Remembering President George H. W. Bush
This past weekend, President George H. W. Bush passed away at the age of 94. Bush was elected President of the United States when I was only eight years old. When I was in fourth grade at Presbyterian Day School in Memphis, I had the chance to go hear him speak live. It was an experience I will never forget. President Bush served our country well. Before being elected President, he was Vice President under Ronald Reagan, Director of the CIA under President Gerald Ford, Ambassador to the United Nations under President Nixon, and a Congressman from Texas from 1967-1971. He was a family man, a veteran, and once said that the three most important roles he held were that of husband, father and grandfather.
In a New York Times article this past weekend, Nashvillian Jon Meacham, also the author of a great biography of Bush titled Destiny and Power, wrote this:
“George Herbert Walker Bush, who died Friday night, at 94, was the last president of the Greatest Generation, a gentleman who came of age in an ever-uglier arena, the embodiment of a postwar era of consensus that, in our time, seems as remote as Agincourt. He deserves our praise, but he also repays closer historical consideration, for his life offers an object lesson in the best that politics, which is inherently imperfect, can be.”
Praise from both Republicans and Democrats has been pouring in over the weekend. A service will be held on Wednesday morning at the National Cathedral and a family service on Thursday at St. Martin’s Episcopal in Houston, Texas. This was a good man, a decent man, a moderate who was not afraid to compromise. He always wanted what was best for the country. He was humble and put others before himself. He loved his family and his friends, and he did not take his blessings for granted. He and his wife Barbara tragically lost a daughter, Robin, to leukemia in 1953, and they had to work through that pain together. One of his most difficult political defeats was his loss to Bill Clinton in 1992 when seeking a second term. It was very painful but Bush handled it with class. In a letter that he left on the Oval Office desk for the new President, he wrote the following:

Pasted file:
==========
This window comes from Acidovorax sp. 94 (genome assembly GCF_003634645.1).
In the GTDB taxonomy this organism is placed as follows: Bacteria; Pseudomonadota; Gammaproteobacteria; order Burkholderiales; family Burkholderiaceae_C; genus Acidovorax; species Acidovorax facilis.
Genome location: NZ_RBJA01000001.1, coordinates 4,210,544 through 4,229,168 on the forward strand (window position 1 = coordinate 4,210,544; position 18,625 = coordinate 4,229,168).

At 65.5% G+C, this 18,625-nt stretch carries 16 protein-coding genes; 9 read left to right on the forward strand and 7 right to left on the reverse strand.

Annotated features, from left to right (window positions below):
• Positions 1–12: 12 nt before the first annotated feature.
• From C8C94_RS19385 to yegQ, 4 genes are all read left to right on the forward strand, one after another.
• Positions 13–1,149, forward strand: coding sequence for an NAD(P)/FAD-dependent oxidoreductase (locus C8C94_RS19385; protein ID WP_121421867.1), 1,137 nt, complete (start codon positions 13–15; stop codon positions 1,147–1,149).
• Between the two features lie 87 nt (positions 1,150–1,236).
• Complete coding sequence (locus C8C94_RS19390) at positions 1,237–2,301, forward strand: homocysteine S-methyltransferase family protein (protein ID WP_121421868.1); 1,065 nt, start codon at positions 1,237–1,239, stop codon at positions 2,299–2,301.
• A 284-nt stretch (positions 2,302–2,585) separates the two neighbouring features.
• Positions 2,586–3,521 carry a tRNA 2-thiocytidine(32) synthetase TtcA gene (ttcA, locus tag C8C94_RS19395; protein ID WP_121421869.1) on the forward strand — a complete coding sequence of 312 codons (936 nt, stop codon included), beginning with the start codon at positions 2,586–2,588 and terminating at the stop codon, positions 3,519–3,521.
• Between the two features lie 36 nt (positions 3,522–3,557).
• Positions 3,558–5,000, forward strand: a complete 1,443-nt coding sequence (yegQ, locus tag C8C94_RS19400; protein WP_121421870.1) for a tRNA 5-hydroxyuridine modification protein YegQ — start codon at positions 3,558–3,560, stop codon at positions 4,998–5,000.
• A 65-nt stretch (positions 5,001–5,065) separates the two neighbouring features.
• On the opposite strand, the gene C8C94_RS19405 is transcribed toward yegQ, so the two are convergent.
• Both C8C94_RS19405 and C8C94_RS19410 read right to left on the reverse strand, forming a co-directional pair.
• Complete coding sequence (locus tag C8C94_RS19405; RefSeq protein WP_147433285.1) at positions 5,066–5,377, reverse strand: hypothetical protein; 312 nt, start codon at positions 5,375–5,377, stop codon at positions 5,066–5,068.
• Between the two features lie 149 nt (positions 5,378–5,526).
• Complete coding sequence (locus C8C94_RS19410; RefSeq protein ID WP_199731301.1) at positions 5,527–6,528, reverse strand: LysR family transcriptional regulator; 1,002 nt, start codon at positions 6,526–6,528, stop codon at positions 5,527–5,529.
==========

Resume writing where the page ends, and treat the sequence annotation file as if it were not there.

When I walked into this office just now I felt the same sense of wonder and respect that I felt four years ago. I know you will feel that, too.
I wish you great happiness here. I never felt the loneliness some Presidents have described.
There will be very tough times, made even more difficult by criticism you may not think is fair. I’m not
a very good one to give advice; but just don’t let the critics discourage you or push you off course.
You will be our President when you read this note. I wish you well. I wish your family well.
Your success now is our country’s success. I am rooting hard for you.
Bush and Clinton would later become very close friends and collaborated on a number of humanitarian projects.
Clearly we are saying good bye to a man of class and dignity. As we prepare to light the candle for peace this week, let us remember that peace begins with kindness, civility, decency, and showing respect to others. Godspeed President Bush!
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